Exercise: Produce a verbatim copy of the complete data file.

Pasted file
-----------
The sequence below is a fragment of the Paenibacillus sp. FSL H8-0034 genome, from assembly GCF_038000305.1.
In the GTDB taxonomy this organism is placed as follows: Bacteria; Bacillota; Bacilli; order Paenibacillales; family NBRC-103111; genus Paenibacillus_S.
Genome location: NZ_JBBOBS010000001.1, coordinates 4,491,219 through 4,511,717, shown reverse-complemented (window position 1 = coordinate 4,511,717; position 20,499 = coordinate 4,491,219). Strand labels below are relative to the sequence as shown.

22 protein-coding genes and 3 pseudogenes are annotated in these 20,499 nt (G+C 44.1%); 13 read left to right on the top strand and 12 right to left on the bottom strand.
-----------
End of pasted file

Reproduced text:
The sequence below is a fragment of the Paenibacillus sp. FSL H8-0034 genome, from assembly GCF_038000305.1.
In the GTDB taxonomy this organism is placed as follows: Bacteria; Bacillota; Bacilli; order Paenibacillales; family NBRC-103111; genus Paenibacillus_S.
Genome location: NZ_JBBOBS010000001.1, coordinates 4,491,219 through 4,511,717, shown reverse-complemented (window position 1 = coordinate 4,511,717; position 20,499 = coordinate 4,491,219). Strand labels below are relative to the sequence as shown.

22 protein-coding genes and 3 pseudogenes are annotated in these 20,499 nt (G+C 44.1%); 13 read left to right on the top strand and 12 right to left on the bottom strand.